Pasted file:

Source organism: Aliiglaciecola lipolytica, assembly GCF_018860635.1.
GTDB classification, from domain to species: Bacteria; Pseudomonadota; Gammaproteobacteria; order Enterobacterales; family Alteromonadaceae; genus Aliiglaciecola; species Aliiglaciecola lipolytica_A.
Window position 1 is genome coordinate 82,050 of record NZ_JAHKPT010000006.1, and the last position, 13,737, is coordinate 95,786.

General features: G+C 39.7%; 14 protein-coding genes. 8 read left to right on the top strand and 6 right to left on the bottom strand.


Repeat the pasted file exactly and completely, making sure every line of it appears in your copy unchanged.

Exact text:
Source organism: Aliiglaciecola lipolytica, assembly GCF_018860635.1.
GTDB classification, from domain to species: Bacteria; Pseudomonadota; Gammaproteobacteria; order Enterobacterales; family Alteromonadaceae; genus Aliiglaciecola; species Aliiglaciecola lipolytica_A.
Window position 1 is genome coordinate 82,050 of record NZ_JAHKPT010000006.1, and the last position, 13,737, is coordinate 95,786.

General features: G+C 39.7%; 14 protein-coding genes. 8 read left to right on the top strand and 6 right to left on the bottom strand.